2.50
Hdl Handle:
http://hdl.handle.net/10755/160578
Type:
Presentation
Title:
Polestriding Exercise and Vitamin E for Management of Claudication Pain
Abstract:
Polestriding Exercise and Vitamin E for Management of Claudication Pain
Conference Sponsor:Midwest Nursing Research Society
Conference Year:2002
Author:Collins, Eileen, PhD
P.I. Institution Name:Edward Hines Jr., VA Hospital
Title:Research Nurse Scientist
Contact Address:5th & Roosevelt Road, PO Box 5000, Hines, IL, 60141, USA
Contact Telephone:708.202.8387
Purpose: The purpose of this randomized clinical trial was to determine the efficacy of polestriding (PS) exercise (walking with poles in a movement similar to cross-country skiing) and/or vitamin E (Vit E) to increase exercise tolerance and improve quality of life (QOL) in persons with intermittent claudication. Theoretical Framework: Nagi Disability Model. Sample: Fifty-two subjects were randomized into four groups: polestriding and vitamin E (PS+Vit E, n=13); polestriding and placebo (PS+placebo, n=12); vitamin E without exercise (VitE, n=13), placebo without exercise (placebo, n=14). Subjects were primarily male, age=67±8 yr, resting ankle-brachial index of 0.66±0.18. Methods: Intervention: Subjects trained three times weekly for 24 weeks using individualized PS prescriptions for exercise. Assessment: Symptom-limited ramp treadmill test (TMT), constant work-rate TMT, ankle-brachial indices and a QOL battery were performed at baseline and selected time periods through six-months. Results: Persons in the PS+VitE group improved their walking duration by 20.7±15.6 min (266%), PS+placebo improved by 16.3±16.3 min (129%), VitE improved by 0.5±8 min (5%) and Placebo decreased by 1.5 ± 4.8 min (-14%). A significant PS effect was found (P < 0.001, effect but there was no significant effect of VitE or an interaction. A significant decline in the slope of perceived leg pain over time was realized from baseline to 6 months in both exercising groups (P=0.004) and no significant change was found in the non-exercising groups. Significant improvement over time was found in the PS groups on the physical function subscale of the SF-36 (P=0.027) and walking distance (P<0.001) and walking speed (P=0.02) subscales of the Walking Impairment Questionnaire. Conclusion: A moderate intensity PS program results in significant improvement in exercise tolerance, perceived physical function, walking distance and walking speed. In this study, VitE did not contribute to improvement in these parameters.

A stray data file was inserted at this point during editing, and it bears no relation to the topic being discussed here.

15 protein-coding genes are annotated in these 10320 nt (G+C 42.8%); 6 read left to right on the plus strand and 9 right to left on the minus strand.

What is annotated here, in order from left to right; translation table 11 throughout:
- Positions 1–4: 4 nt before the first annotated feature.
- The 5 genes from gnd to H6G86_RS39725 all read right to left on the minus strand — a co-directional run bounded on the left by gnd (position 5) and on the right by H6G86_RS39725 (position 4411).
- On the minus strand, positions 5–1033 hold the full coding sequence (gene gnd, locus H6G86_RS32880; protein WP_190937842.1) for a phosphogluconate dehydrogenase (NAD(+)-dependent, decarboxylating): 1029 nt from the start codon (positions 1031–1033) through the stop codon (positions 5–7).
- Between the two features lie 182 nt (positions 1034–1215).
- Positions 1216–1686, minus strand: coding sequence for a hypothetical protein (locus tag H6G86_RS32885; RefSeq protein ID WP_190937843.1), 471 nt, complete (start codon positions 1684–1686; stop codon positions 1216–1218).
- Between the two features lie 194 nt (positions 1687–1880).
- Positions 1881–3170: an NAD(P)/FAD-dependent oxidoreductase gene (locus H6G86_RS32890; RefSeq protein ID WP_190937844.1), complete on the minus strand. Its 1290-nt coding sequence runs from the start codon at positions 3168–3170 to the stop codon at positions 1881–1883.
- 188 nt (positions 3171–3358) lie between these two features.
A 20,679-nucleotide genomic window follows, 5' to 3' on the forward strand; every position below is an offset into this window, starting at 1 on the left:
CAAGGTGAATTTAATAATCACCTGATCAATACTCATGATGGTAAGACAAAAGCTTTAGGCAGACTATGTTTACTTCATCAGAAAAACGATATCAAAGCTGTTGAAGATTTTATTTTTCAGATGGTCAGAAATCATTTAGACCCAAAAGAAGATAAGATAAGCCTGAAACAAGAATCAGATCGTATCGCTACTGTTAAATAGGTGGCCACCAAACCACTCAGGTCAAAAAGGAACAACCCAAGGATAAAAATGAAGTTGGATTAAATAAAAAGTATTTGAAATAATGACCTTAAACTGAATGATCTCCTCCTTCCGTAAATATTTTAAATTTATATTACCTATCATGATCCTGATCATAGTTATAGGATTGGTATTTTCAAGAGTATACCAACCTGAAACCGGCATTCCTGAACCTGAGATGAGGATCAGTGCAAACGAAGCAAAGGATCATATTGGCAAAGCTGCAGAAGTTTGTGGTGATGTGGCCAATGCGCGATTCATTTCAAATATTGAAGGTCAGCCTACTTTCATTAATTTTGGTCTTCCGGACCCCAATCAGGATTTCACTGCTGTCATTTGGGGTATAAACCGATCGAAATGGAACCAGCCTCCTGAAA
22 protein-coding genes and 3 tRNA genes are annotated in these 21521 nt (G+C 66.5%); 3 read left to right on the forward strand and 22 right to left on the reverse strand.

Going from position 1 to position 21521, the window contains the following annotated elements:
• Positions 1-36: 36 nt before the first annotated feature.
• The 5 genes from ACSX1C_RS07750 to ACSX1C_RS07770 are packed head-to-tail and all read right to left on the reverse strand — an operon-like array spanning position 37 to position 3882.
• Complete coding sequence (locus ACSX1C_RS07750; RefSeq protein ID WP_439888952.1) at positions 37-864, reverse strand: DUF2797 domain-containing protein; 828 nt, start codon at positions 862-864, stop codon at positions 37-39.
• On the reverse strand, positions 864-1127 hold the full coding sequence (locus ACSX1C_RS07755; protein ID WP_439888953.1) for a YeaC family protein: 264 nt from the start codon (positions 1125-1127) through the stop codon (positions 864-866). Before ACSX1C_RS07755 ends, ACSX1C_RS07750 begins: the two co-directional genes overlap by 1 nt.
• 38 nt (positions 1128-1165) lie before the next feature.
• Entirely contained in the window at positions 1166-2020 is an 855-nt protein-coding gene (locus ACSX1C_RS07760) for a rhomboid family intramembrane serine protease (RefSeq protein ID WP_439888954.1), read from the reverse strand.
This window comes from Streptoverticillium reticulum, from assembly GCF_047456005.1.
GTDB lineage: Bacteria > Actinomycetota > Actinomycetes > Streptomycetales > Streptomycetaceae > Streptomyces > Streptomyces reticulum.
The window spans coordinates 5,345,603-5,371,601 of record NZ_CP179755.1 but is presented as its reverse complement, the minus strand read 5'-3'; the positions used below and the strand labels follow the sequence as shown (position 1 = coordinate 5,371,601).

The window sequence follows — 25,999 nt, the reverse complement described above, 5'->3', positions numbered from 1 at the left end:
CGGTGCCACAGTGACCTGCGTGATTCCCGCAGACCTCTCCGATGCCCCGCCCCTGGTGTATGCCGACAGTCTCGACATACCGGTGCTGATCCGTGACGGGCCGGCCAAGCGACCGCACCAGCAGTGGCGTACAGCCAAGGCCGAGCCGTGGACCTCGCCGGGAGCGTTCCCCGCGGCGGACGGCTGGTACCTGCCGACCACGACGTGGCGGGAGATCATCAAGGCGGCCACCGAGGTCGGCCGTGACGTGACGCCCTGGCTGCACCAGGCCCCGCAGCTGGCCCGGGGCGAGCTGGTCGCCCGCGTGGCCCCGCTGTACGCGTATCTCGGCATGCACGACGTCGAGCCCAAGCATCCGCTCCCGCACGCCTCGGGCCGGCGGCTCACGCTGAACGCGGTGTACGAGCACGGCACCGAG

Repository Posting Date:
26-Oct-2011
Date of Publication:
17-Oct-2011
Sponsors:
Midwest Nursing Research Society

Full metadata record

DC FieldValue Language
dc.typePresentationen_GB
dc.titlePolestriding Exercise and Vitamin E for Management of Claudication Painen_GB
dc.identifier.urihttp://hdl.handle.net/10755/160578-